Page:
[0011] In accordance with another aspect of the present invention, the cutting surface is formed of a ferrous metal and a template comprises a magnet. The template is drawn to the ferrous metal cutting surface to thereby hold the template in place while it is used.

[0012] In accordance with another aspect of the invention, the cutting surface is formed from a magnetized material and the template is formed from a ferrous metal. Thus the cutting surface is drawn to the template to hold the template in place on the cutting surface while the template is used.

[0013] In accordance with still yet another aspect of the invention, the cutting plate is at least four times larger, and preferably six times or more larger, than the template so that a plurality of templates can be disposed on a piece of paper held by the cutting surface and with each template being used to cut paper in a desired shape without moving the template or paper.

[0014] In accordance with yet another aspect of the invention, the magnetic templates are used to hold other, nonmagnetic templates in place while the user uses the nonmagnetic template to cut or draw on a piece of paper.

[0015] In accordance with yet another aspect of the present invention, a magnetic template has ruled markings disposed thereon to enable the user to measure the distance between drawings or cuttings on the piece of paper while the magnetic template is holding the piece of paper in place.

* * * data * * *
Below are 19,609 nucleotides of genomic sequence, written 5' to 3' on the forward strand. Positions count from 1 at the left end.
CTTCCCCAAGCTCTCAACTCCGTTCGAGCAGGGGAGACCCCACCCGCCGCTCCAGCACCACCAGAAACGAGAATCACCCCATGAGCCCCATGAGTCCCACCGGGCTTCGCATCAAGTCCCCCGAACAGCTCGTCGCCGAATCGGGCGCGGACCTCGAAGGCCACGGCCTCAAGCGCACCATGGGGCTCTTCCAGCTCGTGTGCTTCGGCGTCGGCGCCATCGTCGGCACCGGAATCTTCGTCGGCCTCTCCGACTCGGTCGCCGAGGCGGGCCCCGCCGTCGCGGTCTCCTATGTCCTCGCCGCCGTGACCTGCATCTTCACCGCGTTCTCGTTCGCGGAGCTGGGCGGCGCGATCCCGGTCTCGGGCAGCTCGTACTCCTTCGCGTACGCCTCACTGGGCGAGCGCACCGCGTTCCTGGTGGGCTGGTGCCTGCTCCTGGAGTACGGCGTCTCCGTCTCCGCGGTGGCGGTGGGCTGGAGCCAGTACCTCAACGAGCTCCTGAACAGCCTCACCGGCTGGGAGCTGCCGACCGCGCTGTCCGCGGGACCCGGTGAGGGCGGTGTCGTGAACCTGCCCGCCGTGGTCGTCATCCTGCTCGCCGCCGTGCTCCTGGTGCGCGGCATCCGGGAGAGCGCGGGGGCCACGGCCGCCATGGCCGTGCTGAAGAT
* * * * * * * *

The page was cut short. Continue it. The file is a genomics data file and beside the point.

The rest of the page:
BRIEF DESCRIPTION OF THE DRAWINGS

[0016] FIG. 1. shows a top view of a magnetic template-cutting surface combination in accordance with the principles of the present invention;

[0017] FIG. 1A shows a side view of the magnetic template-cutting surface combination of FIG. 1;

[0018] FIG. 2 shows a top view of a metal cutting surface having a plurality of templates disposed thereon in accordance with the principles of the present invention;

[0019] FIG. 3 shows a top view of a magnetic template having rules lines disposed thereon for measuring the locations of drawings or cuts in the paper;

[0020] FIG. 4 shows a plurality of templates used to hold a non-metallic template in place on a piece of paper and for holding the paper in place under the non-metallic template; and

[0021] FIG. 5 shows a ruled template used for holding down a piece of paper on the cutting surface, and a plurality of templates used to hold a non-metallic template over the paper.

DETAILED DESCRIPTION

[0022] Referring to FIG. 1, there is shown a top view of a cutting surface generally indicated at 10. The cutting surface 10 is made from either a ferrous metal, such as steel or from a magnetic or magnetized material. In a preferred embodiment, the cutting surface 10 is made from steel, as steel will resist damage caused by cutting instruments coming into contact with the cutting surface. The cutting surface 10 also preferably has a hole 20 defining a handle for carrying the cutting surface.